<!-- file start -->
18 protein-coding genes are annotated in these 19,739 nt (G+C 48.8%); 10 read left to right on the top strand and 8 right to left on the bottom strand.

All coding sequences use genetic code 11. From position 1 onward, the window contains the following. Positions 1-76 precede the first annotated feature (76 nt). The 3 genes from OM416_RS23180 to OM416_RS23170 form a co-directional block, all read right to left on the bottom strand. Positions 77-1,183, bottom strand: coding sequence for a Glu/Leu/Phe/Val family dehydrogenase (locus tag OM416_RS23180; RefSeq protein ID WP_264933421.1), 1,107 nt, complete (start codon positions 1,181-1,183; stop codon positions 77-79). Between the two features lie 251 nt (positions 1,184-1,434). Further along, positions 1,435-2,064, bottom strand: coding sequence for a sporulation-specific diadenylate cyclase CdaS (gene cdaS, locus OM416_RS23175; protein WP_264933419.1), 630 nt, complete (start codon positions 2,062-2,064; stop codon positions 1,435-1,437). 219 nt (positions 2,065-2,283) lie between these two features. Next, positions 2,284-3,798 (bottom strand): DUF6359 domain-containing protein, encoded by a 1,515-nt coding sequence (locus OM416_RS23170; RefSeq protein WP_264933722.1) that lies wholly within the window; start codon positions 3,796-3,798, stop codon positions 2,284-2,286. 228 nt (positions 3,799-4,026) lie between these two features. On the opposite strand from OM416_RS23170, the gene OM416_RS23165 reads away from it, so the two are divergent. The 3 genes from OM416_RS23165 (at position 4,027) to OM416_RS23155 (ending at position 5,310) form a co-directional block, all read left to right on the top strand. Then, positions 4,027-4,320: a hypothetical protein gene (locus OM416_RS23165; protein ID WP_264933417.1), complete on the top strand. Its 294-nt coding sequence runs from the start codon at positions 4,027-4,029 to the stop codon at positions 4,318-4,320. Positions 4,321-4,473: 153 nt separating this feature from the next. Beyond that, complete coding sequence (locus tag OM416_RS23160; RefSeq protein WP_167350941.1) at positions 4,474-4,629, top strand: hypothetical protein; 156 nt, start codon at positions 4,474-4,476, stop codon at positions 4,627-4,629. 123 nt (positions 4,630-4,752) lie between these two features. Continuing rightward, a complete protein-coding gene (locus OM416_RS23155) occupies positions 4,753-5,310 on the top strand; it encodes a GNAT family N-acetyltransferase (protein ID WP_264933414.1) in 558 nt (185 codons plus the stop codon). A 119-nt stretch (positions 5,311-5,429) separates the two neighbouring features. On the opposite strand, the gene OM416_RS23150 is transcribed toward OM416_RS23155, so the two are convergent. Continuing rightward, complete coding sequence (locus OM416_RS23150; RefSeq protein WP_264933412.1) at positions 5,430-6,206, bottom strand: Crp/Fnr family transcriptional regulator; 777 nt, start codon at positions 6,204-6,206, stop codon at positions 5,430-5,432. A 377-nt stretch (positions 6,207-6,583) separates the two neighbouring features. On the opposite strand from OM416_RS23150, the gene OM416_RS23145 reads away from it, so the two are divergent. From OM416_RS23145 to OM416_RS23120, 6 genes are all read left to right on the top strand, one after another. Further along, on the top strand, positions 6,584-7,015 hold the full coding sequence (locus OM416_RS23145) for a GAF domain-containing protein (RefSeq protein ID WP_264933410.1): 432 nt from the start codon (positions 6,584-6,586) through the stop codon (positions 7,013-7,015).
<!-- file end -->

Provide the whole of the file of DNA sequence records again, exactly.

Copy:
18 protein-coding genes are annotated in these 19,739 nt (G+C 48.8%); 10 read left to right on the top strand and 8 right to left on the bottom strand.

All coding sequences use genetic code 11. From position 1 onward, the window contains the following. Positions 1-76 precede the first annotated feature (76 nt). The 3 genes from OM416_RS23180 to OM416_RS23170 form a co-directional block, all read right to left on the bottom strand. Positions 77-1,183, bottom strand: coding sequence for a Glu/Leu/Phe/Val family dehydrogenase (locus tag OM416_RS23180; RefSeq protein ID WP_264933421.1), 1,107 nt, complete (start codon positions 1,181-1,183; stop codon positions 77-79). Between the two features lie 251 nt (positions 1,184-1,434). Further along, positions 1,435-2,064, bottom strand: coding sequence for a sporulation-specific diadenylate cyclase CdaS (gene cdaS, locus OM416_RS23175; protein WP_264933419.1), 630 nt, complete (start codon positions 2,062-2,064; stop codon positions 1,435-1,437). 219 nt (positions 2,065-2,283) lie between these two features. Next, positions 2,284-3,798 (bottom strand): DUF6359 domain-containing protein, encoded by a 1,515-nt coding sequence (locus OM416_RS23170; RefSeq protein WP_264933722.1) that lies wholly within the window; start codon positions 3,796-3,798, stop codon positions 2,284-2,286. 228 nt (positions 3,799-4,026) lie between these two features. On the opposite strand from OM416_RS23170, the gene OM416_RS23165 reads away from it, so the two are divergent. The 3 genes from OM416_RS23165 (at position 4,027) to OM416_RS23155 (ending at position 5,310) form a co-directional block, all read left to right on the top strand. Then, positions 4,027-4,320: a hypothetical protein gene (locus OM416_RS23165; protein ID WP_264933417.1), complete on the top strand. Its 294-nt coding sequence runs from the start codon at positions 4,027-4,029 to the stop codon at positions 4,318-4,320. Positions 4,321-4,473: 153 nt separating this feature from the next. Beyond that, complete coding sequence (locus tag OM416_RS23160; RefSeq protein WP_167350941.1) at positions 4,474-4,629, top strand: hypothetical protein; 156 nt, start codon at positions 4,474-4,476, stop codon at positions 4,627-4,629. 123 nt (positions 4,630-4,752) lie between these two features. Continuing rightward, a complete protein-coding gene (locus OM416_RS23155) occupies positions 4,753-5,310 on the top strand; it encodes a GNAT family N-acetyltransferase (protein ID WP_264933414.1) in 558 nt (185 codons plus the stop codon). A 119-nt stretch (positions 5,311-5,429) separates the two neighbouring features. On the opposite strand, the gene OM416_RS23150 is transcribed toward OM416_RS23155, so the two are convergent. Continuing rightward, complete coding sequence (locus OM416_RS23150; RefSeq protein WP_264933412.1) at positions 5,430-6,206, bottom strand: Crp/Fnr family transcriptional regulator; 777 nt, start codon at positions 6,204-6,206, stop codon at positions 5,430-5,432. A 377-nt stretch (positions 6,207-6,583) separates the two neighbouring features. On the opposite strand from OM416_RS23150, the gene OM416_RS23145 reads away from it, so the two are divergent. From OM416_RS23145 to OM416_RS23120, 6 genes are all read left to right on the top strand, one after another. Further along, on the top strand, positions 6,584-7,015 hold the full coding sequence (locus OM416_RS23145) for a GAF domain-containing protein (RefSeq protein ID WP_264933410.1): 432 nt from the start codon (positions 6,584-6,586) through the stop codon (positions 7,013-7,015).